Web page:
👋 Good Monday morning!
Israel and Palestinian Islamic Jihad agreed to an Egyptian-mediated cease-fire that went into effect on Sunday night, 56 hours after hostilities began. Israeli military jets and armed drones pounded PIJ targets in the Gaza Strip, while almost constant rocket fire rained down on Israeli civilian communities and cities, including Tel Aviv and Ben Gurion International Airport.
A senior Israeli diplomatic official said that the counter-terrorism operation was being viewed as a success, with Israel’s clear objectives — to destroy PIJ’s infrastructure and capabilities in the Gaza Strip — achieved in a relatively short timeframe. The official thanked Egypt for its role in mediating the cease-fire, as well as other countries in the region and beyond, including the U.S.
President Joe Biden welcomed the announcement of a cease-fire, saying “over these last 72 hours, the United States has worked with officials from Israel, the Palestinian Authority, Egypt, Qatar, Jordan, and others throughout the region to encourage a swift resolution to the conflict.” He also thanked Egyptian President Abdel Fattah Al Sisi and other senior Egyptian officials “who played a central role in this diplomacy, as well as Emir Sheikh Tamim Bin Hamad Al Thani of Qatar and his team for helping to bring these hostilities to an end.”
The president emphasized his “long-standing” support for Israel’s security, “including its right to defend itself against attacks.” He said: “Over these recent days, Israel has defended its people from indiscriminate rocket attacks launched by the terrorist group Palestinian Islamic Jihad, and the United States is proud of our support for Israel’s Iron-Dome, which intercepted hundreds of rockets and saved countless lives.”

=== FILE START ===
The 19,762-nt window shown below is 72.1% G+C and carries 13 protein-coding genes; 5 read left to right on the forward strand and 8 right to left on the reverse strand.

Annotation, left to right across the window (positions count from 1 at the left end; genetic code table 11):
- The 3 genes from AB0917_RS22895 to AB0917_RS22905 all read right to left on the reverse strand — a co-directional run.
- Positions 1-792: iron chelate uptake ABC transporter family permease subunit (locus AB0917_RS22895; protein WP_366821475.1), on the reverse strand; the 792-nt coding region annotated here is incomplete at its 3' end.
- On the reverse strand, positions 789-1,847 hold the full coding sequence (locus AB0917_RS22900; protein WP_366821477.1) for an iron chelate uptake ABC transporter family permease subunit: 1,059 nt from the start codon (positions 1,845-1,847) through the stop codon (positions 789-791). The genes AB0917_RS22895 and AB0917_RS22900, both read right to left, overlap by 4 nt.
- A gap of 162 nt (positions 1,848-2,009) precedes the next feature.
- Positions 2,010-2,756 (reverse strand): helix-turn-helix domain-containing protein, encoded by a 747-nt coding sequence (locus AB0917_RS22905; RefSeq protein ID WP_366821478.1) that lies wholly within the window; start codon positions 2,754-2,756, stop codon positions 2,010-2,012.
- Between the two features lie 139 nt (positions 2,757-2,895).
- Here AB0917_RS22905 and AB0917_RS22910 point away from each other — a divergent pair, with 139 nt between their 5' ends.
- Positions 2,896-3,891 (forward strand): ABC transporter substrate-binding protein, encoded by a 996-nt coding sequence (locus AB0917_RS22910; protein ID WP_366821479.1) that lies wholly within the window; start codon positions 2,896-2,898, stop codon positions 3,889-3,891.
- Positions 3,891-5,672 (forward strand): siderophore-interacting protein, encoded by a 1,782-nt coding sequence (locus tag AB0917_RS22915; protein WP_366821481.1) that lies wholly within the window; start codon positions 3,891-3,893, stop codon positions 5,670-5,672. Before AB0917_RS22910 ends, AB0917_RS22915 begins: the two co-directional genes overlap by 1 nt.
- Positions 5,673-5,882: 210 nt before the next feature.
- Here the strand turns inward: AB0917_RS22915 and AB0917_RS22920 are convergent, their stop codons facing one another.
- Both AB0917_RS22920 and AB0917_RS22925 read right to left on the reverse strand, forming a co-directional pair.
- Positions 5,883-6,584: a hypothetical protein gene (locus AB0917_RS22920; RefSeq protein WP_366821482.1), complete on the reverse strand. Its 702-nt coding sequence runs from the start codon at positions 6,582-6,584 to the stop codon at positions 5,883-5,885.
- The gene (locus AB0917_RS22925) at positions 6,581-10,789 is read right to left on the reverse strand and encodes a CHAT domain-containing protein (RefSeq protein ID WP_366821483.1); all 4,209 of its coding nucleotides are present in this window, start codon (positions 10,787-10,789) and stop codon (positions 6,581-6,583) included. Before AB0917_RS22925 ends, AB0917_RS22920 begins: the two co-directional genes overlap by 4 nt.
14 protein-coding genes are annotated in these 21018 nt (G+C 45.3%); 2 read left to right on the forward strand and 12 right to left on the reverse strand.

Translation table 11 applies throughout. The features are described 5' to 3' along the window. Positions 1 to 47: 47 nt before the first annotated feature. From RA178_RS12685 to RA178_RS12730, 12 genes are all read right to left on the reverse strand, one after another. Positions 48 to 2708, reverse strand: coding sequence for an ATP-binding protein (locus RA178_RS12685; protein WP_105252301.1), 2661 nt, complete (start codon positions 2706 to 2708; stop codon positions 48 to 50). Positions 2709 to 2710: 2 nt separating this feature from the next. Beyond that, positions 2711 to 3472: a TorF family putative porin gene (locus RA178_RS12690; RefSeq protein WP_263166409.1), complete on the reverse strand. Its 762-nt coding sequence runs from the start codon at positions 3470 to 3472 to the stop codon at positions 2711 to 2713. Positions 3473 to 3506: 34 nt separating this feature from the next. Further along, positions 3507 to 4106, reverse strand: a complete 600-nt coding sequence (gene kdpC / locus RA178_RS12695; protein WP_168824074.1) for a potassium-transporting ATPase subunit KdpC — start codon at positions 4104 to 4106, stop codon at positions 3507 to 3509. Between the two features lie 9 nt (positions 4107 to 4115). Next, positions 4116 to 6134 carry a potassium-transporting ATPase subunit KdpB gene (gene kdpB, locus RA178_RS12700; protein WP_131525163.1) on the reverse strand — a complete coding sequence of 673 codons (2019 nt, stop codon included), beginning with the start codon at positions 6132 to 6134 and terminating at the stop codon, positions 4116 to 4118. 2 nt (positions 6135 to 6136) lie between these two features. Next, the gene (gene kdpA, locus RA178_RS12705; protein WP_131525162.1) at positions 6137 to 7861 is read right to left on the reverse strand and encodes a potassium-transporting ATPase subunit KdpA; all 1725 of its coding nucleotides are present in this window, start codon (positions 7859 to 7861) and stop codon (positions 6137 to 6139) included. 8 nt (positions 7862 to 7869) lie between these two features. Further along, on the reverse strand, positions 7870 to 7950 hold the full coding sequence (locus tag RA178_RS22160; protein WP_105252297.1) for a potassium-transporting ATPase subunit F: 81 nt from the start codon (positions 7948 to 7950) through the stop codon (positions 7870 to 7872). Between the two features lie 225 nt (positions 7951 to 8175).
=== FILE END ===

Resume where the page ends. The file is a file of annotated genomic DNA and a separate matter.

The truce appeared to be holding on Monday morning, with Israeli officials denying reports that Israel had agreed to release two high-ranking PIJ prisoners from its jails — Bassam al-Saadi, whose arrest last week sparked the latest round of fighting, and Khalil Awawdeh, who has been on a hunger strike for 150 days. The senior Israeli official denied their releases were among the terms of the cease-fire, saying only that the Iranian-backed terrorist group had agreed to stop firing rockets after suffering “a severe blow” that had “set them back decades.”
The Israeli military also said the operation, dubbed “Breaking Dawn,” had dealt a severe blow to PIJ, killing two of its top commanders in the Palestinian enclave. Khaled Mansour, the Islamic Jihad commander for southern Gaza, was reportedly killed in an airstrike on an apartment building in the Rafah refugee camp in southern Gaza late Saturday; while Tayseer Jabari, the senior commanding officer of the group’s Northern Division, was killed on Friday. The Palestinian Ministry of Health in Gaza said Monday that a total of 44 people had been killed during the hostilities, including 15 children and four women. More than 311 people were injured.
Approximately 1,100 rockets were fired by militants towards Israel, the army said on Monday, assessing that around 200 of the rockets fell short, landing inside the Gaza Strip – including killing some of the civilians. The Iron Dome missile-defense system, the army said, had seen a success rate of 96%, intercepting some 380 of the rockets that crossed into Israel and were headed toward populated areas. Only mild injuries were reported on the Israeli side, with no reported deaths.
Ahead of the upcoming primaries in New York, Reps. Carolyn Maloney (D-NY) and Jerry Nadler (D-NY), who are locked in a heated race in the state’s 12th Congressional District ahead of the Aug. 23 primary, weighed in on the weekend conflict. In a thread posted on Friday, Nadler noted, “As I’ve always said when we’ve led the fight for funding, peace happens when civilians are safe, and the Iron Dome is a critical tool for protecting the Israeli civilian population — Jews and Arabs alike — from terrorist attacks.” Maloney also noted her support for Iron Dome, adding that “Congress must continue to support Israel which has been and continues to be one of our closest allies.”